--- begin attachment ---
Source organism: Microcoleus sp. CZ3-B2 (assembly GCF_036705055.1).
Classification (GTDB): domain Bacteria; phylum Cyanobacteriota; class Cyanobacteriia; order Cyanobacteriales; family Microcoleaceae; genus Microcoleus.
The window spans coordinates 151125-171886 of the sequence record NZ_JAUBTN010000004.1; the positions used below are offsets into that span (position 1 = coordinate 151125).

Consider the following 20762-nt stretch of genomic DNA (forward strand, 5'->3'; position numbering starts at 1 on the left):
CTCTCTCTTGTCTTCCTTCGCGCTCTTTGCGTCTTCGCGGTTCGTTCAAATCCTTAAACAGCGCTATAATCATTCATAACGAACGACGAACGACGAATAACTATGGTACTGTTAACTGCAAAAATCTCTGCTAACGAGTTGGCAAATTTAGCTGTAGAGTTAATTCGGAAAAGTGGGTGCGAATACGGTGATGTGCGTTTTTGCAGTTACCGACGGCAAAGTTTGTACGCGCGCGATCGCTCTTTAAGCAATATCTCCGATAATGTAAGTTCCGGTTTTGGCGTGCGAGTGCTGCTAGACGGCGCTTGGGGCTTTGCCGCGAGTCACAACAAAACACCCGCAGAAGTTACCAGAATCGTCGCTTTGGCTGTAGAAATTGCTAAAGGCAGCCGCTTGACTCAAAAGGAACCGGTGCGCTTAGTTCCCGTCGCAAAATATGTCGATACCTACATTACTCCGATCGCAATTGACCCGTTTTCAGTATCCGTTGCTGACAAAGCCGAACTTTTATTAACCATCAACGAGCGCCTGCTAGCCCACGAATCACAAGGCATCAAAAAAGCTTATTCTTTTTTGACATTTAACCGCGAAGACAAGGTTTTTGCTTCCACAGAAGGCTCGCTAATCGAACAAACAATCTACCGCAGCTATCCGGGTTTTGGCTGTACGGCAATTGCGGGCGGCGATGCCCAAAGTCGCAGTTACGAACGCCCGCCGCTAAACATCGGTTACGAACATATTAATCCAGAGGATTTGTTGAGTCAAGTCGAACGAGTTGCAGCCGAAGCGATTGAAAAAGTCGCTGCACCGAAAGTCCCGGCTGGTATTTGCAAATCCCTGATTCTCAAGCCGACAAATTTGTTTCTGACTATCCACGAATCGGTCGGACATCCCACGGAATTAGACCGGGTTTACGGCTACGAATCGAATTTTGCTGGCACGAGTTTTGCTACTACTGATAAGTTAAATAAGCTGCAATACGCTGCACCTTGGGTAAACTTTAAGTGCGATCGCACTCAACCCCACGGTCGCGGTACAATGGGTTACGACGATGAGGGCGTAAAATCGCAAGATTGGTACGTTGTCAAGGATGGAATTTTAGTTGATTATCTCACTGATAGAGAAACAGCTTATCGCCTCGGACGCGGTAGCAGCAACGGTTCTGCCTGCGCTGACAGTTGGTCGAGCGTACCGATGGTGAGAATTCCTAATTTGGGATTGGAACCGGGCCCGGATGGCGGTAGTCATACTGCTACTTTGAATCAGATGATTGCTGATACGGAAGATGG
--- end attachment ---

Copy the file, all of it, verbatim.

Source organism: Microcoleus sp. CZ3-B2 (assembly GCF_036705055.1).
Classification (GTDB): domain Bacteria; phylum Cyanobacteriota; class Cyanobacteriia; order Cyanobacteriales; family Microcoleaceae; genus Microcoleus.
The window spans coordinates 151125-171886 of the sequence record NZ_JAUBTN010000004.1; the positions used below are offsets into that span (position 1 = coordinate 151125).

Consider the following 20762-nt stretch of genomic DNA (forward strand, 5'->3'; position numbering starts at 1 on the left):
CTCTCTCTTGTCTTCCTTCGCGCTCTTTGCGTCTTCGCGGTTCGTTCAAATCCTTAAACAGCGCTATAATCATTCATAACGAACGACGAACGACGAATAACTATGGTACTGTTAACTGCAAAAATCTCTGCTAACGAGTTGGCAAATTTAGCTGTAGAGTTAATTCGGAAAAGTGGGTGCGAATACGGTGATGTGCGTTTTTGCAGTTACCGACGGCAAAGTTTGTACGCGCGCGATCGCTCTTTAAGCAATATCTCCGATAATGTAAGTTCCGGTTTTGGCGTGCGAGTGCTGCTAGACGGCGCTTGGGGCTTTGCCGCGAGTCACAACAAAACACCCGCAGAAGTTACCAGAATCGTCGCTTTGGCTGTAGAAATTGCTAAAGGCAGCCGCTTGACTCAAAAGGAACCGGTGCGCTTAGTTCCCGTCGCAAAATATGTCGATACCTACATTACTCCGATCGCAATTGACCCGTTTTCAGTATCCGTTGCTGACAAAGCCGAACTTTTATTAACCATCAACGAGCGCCTGCTAGCCCACGAATCACAAGGCATCAAAAAAGCTTATTCTTTTTTGACATTTAACCGCGAAGACAAGGTTTTTGCTTCCACAGAAGGCTCGCTAATCGAACAAACAATCTACCGCAGCTATCCGGGTTTTGGCTGTACGGCAATTGCGGGCGGCGATGCCCAAAGTCGCAGTTACGAACGCCCGCCGCTAAACATCGGTTACGAACATATTAATCCAGAGGATTTGTTGAGTCAAGTCGAACGAGTTGCAGCCGAAGCGATTGAAAAAGTCGCTGCACCGAAAGTCCCGGCTGGTATTTGCAAATCCCTGATTCTCAAGCCGACAAATTTGTTTCTGACTATCCACGAATCGGTCGGACATCCCACGGAATTAGACCGGGTTTACGGCTACGAATCGAATTTTGCTGGCACGAGTTTTGCTACTACTGATAAGTTAAATAAGCTGCAATACGCTGCACCTTGGGTAAACTTTAAGTGCGATCGCACTCAACCCCACGGTCGCGGTACAATGGGTTACGACGATGAGGGCGTAAAATCGCAAGATTGGTACGTTGTCAAGGATGGAATTTTAGTTGATTATCTCACTGATAGAGAAACAGCTTATCGCCTCGGACGCGGTAGCAGCAACGGTTCTGCCTGCGCTGACAGTTGGTCGAGCGTACCGATGGTGAGAATTCCTAATTTGGGATTGGAACCGGGCCCGGATGGCGGTAGTCATACTGCTACTTTGAATCAGATGATTGCTGATACGGAAGATGG